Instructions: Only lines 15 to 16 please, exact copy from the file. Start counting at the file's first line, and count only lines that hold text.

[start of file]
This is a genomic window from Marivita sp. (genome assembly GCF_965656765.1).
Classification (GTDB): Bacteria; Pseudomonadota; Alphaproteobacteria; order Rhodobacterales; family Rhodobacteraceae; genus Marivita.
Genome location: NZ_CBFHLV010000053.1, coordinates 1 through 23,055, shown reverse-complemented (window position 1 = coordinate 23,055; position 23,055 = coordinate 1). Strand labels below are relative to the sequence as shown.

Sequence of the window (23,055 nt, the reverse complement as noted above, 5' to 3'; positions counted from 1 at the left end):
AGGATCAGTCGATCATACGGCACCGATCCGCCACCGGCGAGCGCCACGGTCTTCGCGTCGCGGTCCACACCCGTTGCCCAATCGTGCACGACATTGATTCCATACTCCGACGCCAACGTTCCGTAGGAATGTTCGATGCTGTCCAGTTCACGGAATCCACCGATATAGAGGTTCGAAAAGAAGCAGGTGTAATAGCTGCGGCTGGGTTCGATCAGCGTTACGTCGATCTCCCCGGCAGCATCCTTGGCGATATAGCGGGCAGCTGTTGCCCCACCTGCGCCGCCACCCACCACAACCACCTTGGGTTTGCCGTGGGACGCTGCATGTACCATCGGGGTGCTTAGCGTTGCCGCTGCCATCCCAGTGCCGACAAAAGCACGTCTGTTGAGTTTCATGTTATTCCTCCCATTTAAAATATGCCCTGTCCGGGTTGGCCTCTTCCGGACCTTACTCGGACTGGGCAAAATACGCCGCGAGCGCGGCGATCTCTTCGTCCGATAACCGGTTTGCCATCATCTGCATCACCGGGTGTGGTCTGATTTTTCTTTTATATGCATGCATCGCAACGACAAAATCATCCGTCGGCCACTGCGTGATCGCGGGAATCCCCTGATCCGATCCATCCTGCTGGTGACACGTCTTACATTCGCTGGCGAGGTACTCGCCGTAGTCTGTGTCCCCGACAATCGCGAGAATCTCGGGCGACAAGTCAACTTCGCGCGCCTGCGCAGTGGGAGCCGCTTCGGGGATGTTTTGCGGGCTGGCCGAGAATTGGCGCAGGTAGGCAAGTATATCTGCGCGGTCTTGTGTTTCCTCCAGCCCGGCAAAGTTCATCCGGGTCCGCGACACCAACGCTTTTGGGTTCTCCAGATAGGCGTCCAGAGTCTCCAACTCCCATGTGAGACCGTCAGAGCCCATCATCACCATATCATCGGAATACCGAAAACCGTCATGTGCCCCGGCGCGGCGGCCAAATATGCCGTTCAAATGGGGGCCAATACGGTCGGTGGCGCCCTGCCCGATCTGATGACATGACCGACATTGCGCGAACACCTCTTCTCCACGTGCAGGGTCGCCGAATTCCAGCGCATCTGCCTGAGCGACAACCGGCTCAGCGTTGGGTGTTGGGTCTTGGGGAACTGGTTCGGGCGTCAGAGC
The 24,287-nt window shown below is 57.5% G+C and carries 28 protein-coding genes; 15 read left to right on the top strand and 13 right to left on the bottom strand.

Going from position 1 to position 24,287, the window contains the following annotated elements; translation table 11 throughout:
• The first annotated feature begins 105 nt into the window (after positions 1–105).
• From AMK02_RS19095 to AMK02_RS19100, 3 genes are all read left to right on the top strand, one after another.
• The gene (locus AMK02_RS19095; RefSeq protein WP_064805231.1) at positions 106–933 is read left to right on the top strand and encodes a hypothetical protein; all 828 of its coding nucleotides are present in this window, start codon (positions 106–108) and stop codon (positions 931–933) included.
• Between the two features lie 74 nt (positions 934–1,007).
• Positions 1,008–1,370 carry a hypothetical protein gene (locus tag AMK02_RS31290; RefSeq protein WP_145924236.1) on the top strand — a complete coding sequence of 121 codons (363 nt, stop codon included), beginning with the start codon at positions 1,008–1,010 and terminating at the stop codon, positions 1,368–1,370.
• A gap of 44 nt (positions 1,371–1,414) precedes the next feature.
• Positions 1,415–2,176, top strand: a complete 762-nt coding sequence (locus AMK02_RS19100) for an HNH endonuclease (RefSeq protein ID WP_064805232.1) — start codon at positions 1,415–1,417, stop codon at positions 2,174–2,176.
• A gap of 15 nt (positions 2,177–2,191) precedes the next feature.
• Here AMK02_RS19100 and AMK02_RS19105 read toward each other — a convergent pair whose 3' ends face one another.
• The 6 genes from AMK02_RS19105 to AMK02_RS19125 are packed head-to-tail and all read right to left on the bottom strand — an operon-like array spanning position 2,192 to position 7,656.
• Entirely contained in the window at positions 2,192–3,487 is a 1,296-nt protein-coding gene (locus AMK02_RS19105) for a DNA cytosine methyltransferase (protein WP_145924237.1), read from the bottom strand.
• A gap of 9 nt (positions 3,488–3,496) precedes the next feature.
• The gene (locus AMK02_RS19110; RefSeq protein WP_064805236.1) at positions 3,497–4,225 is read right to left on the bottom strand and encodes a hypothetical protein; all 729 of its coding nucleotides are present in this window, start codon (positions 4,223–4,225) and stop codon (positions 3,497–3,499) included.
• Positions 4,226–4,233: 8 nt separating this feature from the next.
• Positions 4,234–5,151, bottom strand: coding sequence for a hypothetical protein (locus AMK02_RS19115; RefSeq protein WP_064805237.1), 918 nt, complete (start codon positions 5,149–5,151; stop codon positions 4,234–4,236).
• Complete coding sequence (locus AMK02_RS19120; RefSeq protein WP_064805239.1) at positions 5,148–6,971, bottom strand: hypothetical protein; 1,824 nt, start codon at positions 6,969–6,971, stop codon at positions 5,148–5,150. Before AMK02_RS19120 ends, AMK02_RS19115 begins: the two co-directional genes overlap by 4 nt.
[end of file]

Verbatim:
• A gap of 15 nt (positions 2,177–2,191) precedes the next feature.
• Here AMK02_RS19100 and AMK02_RS19105 read toward each other — a convergent pair whose 3' ends face one another.